Neck deep in margarine

Here may enter a new catchphrase for unbridled joy, to supplant the old crass one about pigs in shit

Neck deep in margarine

A brick of Olivani sits in our fridge for a year before we decide what to do with it. Friends who looked after our house while we were away left it behind.

Olivani, for the uninitiated, is essentially margarine. But it’s marketed as a “spread” extracted from some golden, offshore olive grove.

I have no personal grievance against Olivani. It’s just not a substance we eat in our home. My children Neko and Ida don’t know what margarine is.

I slowly pull back the Olivani lid to show the children what lies within.

“It looks like pale butter,” Ida says. “But shinier.”

I try to explain margarine’s purpose, but my children find the concept confusing.

We all consult on what to do, including my wife Vic, who has a strong opinion about margarine. That is: she swings strongly Pro Butter. The rest of us follow Vic’s lead. Because she is smart, but also because of the taste of the butter.

We agree that this Olivani cannot remain on the third central shelf up, illuminated by the cold fridge light every time we open the door, forever. We also marvel that an entire year of solitude has not marred the Olivani’s gleaming surface in the slightest.

We wonder who might appreciate it. Surely it should not go to waste. It is sold as food.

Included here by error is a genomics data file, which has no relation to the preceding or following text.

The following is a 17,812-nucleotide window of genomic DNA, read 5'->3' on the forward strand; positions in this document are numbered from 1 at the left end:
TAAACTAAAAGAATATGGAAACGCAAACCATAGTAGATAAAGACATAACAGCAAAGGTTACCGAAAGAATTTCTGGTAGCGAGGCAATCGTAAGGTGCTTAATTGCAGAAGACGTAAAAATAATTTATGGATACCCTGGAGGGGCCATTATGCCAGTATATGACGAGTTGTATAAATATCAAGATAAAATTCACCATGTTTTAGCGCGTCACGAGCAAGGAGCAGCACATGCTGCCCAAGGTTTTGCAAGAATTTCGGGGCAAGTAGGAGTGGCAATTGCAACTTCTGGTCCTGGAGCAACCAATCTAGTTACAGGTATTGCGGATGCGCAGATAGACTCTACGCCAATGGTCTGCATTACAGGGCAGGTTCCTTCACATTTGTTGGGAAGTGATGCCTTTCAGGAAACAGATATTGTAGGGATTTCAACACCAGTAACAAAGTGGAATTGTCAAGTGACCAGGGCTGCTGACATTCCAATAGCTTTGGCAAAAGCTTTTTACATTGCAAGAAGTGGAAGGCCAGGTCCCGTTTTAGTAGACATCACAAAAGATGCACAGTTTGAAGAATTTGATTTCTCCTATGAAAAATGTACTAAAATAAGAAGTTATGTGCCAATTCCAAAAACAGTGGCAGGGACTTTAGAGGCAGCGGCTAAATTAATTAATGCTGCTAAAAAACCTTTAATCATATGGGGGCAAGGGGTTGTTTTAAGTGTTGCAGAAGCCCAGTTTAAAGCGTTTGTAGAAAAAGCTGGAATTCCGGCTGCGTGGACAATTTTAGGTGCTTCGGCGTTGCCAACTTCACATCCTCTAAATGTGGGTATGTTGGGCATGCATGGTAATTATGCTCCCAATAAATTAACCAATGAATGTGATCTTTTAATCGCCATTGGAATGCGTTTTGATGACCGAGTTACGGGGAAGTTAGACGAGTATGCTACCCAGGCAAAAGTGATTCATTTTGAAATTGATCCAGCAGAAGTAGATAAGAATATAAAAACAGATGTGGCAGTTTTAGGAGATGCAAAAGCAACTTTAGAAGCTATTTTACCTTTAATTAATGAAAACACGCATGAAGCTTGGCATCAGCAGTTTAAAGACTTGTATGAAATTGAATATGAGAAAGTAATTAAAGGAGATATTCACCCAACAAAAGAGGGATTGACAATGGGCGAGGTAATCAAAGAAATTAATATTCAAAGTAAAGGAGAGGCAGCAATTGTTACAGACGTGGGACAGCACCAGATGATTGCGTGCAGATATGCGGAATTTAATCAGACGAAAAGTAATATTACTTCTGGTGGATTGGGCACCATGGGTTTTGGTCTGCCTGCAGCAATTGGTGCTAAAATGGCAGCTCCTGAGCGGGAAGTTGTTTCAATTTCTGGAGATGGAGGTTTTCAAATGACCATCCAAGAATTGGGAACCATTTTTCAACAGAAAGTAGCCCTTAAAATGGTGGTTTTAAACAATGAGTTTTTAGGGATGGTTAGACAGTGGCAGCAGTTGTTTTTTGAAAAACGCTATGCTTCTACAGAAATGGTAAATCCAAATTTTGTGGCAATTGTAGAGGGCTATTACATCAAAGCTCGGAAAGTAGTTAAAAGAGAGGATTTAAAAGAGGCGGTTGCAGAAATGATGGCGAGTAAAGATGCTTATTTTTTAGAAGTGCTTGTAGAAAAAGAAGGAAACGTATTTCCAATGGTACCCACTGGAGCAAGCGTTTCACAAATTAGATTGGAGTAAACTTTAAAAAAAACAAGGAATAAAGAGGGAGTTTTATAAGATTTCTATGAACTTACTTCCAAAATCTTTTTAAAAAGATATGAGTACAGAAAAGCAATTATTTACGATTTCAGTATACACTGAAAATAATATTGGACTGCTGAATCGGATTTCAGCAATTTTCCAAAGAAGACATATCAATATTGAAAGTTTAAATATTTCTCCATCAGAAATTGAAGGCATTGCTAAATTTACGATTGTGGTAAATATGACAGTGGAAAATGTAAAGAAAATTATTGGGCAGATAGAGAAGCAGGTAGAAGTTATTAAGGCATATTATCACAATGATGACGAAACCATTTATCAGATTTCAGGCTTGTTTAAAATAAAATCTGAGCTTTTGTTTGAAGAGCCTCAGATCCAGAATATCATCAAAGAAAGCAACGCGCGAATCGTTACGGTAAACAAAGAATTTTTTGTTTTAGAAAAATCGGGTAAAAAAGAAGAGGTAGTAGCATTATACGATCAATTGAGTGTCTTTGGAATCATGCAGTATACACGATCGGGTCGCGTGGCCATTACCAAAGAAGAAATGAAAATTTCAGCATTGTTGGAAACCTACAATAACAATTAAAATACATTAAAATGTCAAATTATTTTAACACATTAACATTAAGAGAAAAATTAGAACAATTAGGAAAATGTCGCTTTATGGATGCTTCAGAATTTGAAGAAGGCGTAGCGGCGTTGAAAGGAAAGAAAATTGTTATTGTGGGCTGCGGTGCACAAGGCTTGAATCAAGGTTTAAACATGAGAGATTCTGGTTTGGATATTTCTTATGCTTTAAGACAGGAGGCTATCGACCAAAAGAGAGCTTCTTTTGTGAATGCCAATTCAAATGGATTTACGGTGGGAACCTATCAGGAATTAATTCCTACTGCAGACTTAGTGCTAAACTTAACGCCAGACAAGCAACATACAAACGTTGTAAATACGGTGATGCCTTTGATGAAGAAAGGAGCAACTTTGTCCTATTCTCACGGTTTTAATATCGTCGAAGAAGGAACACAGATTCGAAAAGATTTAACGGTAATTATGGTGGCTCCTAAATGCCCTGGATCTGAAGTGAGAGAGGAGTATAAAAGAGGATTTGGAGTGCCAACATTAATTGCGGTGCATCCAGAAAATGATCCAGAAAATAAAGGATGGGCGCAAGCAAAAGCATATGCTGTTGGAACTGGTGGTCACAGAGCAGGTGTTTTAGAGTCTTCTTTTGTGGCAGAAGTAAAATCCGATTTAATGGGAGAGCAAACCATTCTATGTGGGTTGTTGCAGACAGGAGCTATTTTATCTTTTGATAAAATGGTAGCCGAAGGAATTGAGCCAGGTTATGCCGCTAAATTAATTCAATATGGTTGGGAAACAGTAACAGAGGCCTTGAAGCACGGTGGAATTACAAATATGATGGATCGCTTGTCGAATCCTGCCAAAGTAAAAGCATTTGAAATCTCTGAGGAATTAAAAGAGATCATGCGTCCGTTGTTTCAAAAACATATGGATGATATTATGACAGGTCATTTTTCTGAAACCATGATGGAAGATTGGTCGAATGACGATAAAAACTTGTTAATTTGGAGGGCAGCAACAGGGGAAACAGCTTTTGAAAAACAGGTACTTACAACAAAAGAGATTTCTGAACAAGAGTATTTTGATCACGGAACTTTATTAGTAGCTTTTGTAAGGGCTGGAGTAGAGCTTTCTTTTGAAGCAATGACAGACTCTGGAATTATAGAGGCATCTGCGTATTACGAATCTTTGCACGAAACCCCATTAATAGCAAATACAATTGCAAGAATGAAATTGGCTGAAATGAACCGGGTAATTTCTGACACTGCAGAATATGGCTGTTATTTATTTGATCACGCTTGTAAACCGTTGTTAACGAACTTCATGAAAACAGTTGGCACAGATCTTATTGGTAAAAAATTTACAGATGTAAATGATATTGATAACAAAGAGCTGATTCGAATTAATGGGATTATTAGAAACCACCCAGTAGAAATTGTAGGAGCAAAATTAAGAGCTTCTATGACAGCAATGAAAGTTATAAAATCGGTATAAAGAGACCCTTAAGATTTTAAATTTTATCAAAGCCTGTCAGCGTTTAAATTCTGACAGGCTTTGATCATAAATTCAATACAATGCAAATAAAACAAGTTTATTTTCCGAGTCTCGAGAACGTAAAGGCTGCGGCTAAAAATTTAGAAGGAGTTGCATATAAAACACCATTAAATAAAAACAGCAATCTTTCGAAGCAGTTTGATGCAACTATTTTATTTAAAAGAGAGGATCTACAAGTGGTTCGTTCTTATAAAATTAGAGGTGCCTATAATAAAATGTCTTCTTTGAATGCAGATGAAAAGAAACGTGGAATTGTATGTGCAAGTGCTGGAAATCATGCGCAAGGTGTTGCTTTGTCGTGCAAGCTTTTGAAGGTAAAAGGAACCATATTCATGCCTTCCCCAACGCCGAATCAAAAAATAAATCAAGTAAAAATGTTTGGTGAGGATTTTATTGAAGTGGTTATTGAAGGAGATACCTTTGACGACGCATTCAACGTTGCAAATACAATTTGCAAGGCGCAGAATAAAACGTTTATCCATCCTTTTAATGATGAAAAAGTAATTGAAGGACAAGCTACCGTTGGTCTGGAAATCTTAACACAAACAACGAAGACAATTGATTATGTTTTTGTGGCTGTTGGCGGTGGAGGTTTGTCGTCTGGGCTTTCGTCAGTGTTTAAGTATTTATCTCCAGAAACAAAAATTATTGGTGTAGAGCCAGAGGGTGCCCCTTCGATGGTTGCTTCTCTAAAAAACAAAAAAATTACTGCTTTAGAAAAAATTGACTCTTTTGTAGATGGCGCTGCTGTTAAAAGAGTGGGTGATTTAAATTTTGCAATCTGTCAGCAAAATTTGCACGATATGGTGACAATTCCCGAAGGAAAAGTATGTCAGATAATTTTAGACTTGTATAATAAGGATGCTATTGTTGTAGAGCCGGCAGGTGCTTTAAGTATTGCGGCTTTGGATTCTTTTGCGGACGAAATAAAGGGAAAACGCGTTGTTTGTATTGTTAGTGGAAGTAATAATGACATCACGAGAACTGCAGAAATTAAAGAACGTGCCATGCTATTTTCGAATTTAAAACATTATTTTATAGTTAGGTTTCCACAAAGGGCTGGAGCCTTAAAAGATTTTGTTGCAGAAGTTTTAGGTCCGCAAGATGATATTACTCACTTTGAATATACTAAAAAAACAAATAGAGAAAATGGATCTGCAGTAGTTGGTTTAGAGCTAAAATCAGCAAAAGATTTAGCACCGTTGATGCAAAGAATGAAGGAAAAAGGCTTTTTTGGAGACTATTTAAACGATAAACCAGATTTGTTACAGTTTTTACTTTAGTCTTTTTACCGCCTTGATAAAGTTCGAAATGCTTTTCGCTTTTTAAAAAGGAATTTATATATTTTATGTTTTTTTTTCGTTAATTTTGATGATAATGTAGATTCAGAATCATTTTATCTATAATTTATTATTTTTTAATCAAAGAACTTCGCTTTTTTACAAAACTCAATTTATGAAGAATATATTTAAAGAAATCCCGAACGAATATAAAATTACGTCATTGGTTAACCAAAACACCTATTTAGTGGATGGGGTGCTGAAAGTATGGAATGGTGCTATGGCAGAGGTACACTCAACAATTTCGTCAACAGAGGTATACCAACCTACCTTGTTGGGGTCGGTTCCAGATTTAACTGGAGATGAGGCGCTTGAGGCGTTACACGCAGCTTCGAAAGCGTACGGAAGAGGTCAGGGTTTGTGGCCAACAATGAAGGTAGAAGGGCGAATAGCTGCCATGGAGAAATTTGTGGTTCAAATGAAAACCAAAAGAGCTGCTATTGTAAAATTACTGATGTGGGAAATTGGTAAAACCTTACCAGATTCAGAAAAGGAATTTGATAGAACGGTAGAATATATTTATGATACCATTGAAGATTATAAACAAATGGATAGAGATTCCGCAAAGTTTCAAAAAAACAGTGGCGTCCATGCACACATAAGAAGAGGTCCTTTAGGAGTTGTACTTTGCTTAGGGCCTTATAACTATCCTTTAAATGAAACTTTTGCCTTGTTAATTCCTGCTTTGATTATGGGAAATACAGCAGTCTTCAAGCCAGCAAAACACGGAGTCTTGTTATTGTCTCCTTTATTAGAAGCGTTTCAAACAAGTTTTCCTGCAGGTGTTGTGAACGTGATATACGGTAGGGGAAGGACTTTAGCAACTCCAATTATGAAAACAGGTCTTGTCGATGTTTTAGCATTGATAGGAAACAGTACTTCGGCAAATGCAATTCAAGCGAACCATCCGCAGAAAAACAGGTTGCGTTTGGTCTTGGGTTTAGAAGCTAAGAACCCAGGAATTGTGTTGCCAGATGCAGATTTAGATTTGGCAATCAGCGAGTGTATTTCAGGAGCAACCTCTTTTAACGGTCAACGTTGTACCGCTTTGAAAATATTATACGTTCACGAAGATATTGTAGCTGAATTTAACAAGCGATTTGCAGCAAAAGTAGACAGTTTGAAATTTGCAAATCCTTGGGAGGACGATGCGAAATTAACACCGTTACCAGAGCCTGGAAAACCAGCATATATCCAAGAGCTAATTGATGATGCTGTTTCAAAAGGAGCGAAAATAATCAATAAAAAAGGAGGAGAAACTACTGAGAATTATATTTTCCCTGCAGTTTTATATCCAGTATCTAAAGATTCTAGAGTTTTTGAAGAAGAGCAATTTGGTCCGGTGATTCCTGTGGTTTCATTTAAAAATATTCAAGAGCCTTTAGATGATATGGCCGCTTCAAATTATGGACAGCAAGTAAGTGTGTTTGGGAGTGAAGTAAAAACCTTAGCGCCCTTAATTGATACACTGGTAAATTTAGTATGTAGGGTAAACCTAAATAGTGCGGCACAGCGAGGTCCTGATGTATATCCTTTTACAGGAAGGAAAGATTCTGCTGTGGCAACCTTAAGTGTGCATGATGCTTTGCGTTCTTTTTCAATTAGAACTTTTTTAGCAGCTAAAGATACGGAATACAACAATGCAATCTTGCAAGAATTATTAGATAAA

“The chickens?” I suggest.

“The chickens?” the others wonder.

My son Neko and I venture down to the chicken run in our back garden. Neko sets the tub of Olivani on the ground with the lid off.

The chickens don’t immediately rush for it, but they do look at it, and at each other.

We turn away to collect eggs from the coop and scatter grain alongside the Olivani.

A flurry of flapping and gobbling.

The chickens sample the Olivani and are now fighting over space beside the tub. They are possessed with a drive to gorge themselves.

The chickens bury their faces in the tub, wriggling to burrow to the bottom, filling up their necks with the Olivani. Each chicken swallows desperately, for after a moment they are pushed aside by another chicken struck with the margarine madness.

Some of the chickens stumble, for their eyes are covered with Olivani. It slathers their beaks, heads, necks. As they jostle for position, they spread the Olivani on each other’s wings. Flecks of margarine are flung into the air as chickens whip back their heads to suck down the pale yellow gold, before diving in for more.

These are not starved chickens. They are well fed, on relatively premium food scraps, both from our household and the neighbours. Fruit. Rice. Peas. Old stir fries. The previous evening’s fish and chips. And on occasion: bread, for which they will go to battle with each other.

But nothing to date has provoked them to such a frenzy as the Olivani.

The Olivani is being appreciated to the maximum degree.

People eat Olivani, but I haven’t observed any person behave like this. If margarine popularity were to dip, companies producing margarine might seriously consider pivoting to animal feed.

Here may enter a new catchphrase for unbridled joy, to supplant the old crass one about pigs in shit: “Happy as a chicken neck deep in margarine.”

The magical part of having chickens is watching them enjoy food that might otherwise go to waste. And receiving eggs in return. Sometimes the food we give them isn’t all that exciting, but the chickens hardly seem to mind. But from now on, on special occasions when I want to treat our chickens royally, so they feel like birds of splendour supping on the food of the gods, I know what to get them.